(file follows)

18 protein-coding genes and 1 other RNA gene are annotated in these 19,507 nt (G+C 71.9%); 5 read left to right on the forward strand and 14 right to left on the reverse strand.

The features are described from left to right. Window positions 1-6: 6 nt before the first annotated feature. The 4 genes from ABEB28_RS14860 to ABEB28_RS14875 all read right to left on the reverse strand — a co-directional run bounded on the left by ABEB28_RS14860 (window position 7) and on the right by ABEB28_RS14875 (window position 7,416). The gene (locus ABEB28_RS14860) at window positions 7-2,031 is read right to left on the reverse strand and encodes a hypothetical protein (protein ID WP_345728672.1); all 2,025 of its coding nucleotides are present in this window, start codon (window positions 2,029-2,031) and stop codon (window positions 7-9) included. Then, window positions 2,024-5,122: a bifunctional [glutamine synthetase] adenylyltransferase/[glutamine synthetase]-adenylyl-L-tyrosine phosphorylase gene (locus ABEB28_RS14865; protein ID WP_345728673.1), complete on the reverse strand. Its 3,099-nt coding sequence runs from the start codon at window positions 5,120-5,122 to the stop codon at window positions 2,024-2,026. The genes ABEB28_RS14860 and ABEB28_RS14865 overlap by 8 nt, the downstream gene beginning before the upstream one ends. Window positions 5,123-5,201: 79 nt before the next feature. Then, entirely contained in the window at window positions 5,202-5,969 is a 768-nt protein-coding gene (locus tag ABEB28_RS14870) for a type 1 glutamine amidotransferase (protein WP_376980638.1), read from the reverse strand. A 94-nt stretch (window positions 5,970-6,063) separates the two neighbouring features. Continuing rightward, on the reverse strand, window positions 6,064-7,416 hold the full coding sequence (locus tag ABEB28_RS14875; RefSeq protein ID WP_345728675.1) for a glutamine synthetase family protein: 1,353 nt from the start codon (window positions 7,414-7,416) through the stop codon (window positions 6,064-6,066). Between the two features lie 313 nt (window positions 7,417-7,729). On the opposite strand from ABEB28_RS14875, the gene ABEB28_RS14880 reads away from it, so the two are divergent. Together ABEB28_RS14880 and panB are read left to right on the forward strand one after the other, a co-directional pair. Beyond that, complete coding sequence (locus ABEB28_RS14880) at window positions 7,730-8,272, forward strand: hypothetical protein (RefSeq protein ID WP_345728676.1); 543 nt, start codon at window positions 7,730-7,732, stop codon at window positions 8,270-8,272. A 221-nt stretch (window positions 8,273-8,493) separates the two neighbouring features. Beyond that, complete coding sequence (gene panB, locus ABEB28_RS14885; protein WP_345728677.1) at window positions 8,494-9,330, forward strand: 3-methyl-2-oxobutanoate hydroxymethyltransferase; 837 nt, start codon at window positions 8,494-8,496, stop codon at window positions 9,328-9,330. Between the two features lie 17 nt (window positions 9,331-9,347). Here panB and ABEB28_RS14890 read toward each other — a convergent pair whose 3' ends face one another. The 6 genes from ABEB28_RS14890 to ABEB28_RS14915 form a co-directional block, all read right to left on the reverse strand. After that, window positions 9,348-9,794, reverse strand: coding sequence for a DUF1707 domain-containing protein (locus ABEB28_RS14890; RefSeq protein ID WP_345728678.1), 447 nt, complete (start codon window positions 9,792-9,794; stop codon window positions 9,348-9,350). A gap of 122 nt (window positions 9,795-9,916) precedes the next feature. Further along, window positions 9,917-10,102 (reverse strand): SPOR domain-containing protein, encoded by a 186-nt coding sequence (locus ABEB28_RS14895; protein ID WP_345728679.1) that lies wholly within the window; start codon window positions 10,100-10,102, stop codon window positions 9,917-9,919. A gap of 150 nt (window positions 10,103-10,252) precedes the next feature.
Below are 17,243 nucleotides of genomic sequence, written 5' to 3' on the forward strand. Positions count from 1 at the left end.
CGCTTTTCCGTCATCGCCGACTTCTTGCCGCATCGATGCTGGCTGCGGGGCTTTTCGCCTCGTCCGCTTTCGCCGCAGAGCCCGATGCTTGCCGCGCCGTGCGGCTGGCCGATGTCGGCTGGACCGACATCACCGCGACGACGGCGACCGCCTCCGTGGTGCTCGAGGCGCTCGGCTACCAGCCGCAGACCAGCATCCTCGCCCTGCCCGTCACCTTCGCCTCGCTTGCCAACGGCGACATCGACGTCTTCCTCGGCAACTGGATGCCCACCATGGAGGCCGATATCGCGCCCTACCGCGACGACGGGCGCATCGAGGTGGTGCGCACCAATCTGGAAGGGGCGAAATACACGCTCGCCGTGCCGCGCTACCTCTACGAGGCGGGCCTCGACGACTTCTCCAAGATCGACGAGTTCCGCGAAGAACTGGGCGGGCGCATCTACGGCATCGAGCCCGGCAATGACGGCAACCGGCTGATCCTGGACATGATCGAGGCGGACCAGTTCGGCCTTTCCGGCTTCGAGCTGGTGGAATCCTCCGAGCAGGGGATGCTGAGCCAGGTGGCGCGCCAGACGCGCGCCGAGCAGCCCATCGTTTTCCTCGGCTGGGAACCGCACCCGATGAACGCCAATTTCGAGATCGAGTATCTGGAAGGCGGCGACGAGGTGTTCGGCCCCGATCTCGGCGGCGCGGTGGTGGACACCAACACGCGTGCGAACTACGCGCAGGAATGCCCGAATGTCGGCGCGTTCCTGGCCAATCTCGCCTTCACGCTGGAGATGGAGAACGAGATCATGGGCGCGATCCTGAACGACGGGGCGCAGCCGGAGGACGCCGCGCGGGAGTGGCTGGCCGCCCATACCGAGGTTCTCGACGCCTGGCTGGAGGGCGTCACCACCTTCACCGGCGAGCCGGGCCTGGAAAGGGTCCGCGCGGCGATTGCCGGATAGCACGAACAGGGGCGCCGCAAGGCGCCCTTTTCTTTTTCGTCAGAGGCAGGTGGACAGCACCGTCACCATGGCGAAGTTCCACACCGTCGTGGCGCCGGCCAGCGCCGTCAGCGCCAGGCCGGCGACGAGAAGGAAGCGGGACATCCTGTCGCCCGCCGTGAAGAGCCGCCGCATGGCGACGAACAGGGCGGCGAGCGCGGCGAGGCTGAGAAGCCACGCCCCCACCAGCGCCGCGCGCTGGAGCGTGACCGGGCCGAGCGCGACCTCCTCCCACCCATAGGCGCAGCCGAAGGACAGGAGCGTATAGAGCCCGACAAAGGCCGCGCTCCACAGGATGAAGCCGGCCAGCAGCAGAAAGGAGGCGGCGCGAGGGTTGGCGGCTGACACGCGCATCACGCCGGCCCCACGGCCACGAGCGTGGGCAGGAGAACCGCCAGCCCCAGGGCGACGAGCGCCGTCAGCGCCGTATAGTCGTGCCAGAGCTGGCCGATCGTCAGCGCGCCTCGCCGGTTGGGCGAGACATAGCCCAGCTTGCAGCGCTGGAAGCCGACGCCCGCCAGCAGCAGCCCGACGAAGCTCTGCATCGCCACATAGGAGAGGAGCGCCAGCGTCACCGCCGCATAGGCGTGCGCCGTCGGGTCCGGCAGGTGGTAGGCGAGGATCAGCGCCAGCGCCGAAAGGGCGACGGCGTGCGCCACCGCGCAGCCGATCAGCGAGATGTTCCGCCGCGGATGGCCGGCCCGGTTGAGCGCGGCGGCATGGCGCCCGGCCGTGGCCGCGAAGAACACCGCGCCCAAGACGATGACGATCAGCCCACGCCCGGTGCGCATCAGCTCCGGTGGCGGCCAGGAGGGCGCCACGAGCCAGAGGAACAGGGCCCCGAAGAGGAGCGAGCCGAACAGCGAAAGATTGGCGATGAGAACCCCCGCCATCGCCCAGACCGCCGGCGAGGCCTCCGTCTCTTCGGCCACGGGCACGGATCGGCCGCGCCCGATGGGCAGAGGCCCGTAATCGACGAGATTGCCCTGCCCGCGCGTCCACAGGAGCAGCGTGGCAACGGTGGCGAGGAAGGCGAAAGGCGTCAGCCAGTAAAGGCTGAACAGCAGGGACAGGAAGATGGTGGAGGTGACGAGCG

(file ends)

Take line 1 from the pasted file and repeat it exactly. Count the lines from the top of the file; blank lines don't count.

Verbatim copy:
18 protein-coding genes and 1 other RNA gene are annotated in these 19,507 nt (G+C 71.9%); 5 read left to right on the forward strand and 14 right to left on the reverse strand.